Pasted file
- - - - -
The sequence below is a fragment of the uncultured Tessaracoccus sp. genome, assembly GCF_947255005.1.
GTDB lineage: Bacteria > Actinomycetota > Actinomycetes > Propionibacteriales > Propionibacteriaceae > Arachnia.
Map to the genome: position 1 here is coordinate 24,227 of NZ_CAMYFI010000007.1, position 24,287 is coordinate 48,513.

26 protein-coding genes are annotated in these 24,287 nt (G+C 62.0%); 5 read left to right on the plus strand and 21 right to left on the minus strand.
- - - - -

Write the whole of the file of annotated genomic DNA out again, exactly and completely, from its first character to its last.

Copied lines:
The sequence below is a fragment of the uncultured Tessaracoccus sp. genome, assembly GCF_947255005.1.
GTDB lineage: Bacteria > Actinomycetota > Actinomycetes > Propionibacteriales > Propionibacteriaceae > Arachnia.
Map to the genome: position 1 here is coordinate 24,227 of NZ_CAMYFI010000007.1, position 24,287 is coordinate 48,513.

26 protein-coding genes are annotated in these 24,287 nt (G+C 62.0%); 5 read left to right on the plus strand and 21 right to left on the minus strand.